Saturday, April 11, 2015

Censorship: Why Hack When You Can Just Protest?

Buoyed by Sony's Christmas controversy over the movie, "The Interview," students at the University of Michigan temporarily derailed screening of "American Sniper," continuing the mantra that the few are responsible for protecting the minds of the many, regardless of the many's personal feelings on the matter.

It's too bad the Guardians of Peace are too late to learn this lesson: that filing a petition is enough to suspend a movie (albeit temporarily), they might have found it less expensive (and less illegal) to simply round up scores or sympathizers to picket Sony headquarters.

According to Lamees Mekkaoui, the student who initialized the movement against the U of MI screening, she "felt uncomfortable during [American Sniper]," when she watched it of her own free will. Instead of giving others the opportunity to educate themselves of the conflicting opinions between the movie and reality, or simply leaving the movie, she felt compelled to "demand censor and closure... [where she did] not necessarily belong."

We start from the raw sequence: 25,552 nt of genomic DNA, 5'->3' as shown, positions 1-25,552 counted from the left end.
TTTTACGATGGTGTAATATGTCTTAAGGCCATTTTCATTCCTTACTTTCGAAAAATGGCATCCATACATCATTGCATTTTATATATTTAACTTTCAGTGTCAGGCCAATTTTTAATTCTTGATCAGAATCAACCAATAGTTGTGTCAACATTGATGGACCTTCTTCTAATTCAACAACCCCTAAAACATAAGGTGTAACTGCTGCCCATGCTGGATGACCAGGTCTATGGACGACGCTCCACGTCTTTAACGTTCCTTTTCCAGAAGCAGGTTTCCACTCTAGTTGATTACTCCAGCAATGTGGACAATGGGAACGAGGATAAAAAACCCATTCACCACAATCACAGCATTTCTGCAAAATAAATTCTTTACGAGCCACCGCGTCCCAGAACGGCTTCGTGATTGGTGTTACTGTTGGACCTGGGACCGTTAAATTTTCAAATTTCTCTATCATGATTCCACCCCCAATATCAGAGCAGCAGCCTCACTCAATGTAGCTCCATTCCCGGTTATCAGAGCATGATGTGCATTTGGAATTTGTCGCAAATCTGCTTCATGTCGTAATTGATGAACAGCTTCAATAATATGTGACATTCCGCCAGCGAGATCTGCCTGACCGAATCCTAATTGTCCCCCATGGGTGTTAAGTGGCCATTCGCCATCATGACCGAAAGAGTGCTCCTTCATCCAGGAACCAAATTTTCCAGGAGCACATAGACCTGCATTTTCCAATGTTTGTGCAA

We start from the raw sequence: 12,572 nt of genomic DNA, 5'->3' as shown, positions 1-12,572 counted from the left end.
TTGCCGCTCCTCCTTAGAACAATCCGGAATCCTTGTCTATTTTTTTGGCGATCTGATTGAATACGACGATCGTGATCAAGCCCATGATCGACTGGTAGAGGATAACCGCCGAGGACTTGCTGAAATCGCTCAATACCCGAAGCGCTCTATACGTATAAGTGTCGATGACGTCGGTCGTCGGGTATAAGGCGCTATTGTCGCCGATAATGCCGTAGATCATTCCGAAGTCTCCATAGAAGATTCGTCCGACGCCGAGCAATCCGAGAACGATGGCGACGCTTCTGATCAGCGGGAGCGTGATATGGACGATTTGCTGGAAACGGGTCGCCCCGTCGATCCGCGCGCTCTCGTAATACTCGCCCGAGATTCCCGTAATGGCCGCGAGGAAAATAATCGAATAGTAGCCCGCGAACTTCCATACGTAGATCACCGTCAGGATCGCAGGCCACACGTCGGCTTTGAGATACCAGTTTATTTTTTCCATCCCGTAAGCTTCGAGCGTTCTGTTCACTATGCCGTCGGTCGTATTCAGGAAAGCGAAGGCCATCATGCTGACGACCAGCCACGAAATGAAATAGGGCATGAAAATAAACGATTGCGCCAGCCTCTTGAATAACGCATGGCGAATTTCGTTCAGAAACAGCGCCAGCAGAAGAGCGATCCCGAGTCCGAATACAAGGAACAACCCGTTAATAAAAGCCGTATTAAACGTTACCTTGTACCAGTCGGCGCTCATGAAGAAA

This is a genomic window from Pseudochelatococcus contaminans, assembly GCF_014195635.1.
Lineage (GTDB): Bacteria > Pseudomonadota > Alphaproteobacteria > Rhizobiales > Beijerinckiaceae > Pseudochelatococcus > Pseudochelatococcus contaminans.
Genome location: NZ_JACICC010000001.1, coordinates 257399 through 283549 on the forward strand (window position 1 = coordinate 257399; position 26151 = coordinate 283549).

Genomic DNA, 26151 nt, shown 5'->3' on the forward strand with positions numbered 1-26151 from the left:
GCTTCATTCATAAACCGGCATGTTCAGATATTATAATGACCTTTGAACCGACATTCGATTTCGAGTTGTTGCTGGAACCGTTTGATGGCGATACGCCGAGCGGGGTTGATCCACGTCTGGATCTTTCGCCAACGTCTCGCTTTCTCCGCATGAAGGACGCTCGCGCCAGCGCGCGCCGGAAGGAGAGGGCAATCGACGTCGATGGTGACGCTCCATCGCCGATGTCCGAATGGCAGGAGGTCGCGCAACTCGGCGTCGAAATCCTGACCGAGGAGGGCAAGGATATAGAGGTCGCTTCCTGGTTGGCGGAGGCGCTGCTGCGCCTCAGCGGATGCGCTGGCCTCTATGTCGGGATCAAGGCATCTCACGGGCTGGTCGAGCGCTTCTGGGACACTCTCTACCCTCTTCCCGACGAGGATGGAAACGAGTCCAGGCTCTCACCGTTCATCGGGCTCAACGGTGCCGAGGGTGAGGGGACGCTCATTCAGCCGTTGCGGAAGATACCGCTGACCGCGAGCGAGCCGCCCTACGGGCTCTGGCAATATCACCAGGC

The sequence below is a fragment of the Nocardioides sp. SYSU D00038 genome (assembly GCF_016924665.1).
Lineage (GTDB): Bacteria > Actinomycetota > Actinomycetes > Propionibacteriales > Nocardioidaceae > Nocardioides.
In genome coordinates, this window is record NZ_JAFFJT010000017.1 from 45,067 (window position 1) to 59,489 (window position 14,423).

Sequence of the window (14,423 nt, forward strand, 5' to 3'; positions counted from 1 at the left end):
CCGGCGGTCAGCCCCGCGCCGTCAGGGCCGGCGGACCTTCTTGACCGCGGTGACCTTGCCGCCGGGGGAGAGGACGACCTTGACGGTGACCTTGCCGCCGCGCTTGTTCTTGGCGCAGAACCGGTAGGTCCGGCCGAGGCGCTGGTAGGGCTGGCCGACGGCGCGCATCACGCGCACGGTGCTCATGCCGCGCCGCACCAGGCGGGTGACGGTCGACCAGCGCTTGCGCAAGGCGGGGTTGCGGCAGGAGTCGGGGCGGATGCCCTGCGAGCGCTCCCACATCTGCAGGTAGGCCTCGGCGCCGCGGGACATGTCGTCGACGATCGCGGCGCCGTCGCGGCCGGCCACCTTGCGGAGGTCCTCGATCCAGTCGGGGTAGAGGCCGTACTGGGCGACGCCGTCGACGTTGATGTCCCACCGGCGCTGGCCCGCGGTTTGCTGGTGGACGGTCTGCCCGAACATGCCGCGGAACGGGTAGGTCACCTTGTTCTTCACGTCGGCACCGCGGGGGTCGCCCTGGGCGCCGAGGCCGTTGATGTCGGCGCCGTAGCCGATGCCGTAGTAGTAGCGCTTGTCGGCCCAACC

Sound familiar? It should. Those are the words of Lois Keidan speaking on the matter of Charlie Hebdo, a quote I myself employed back in January.

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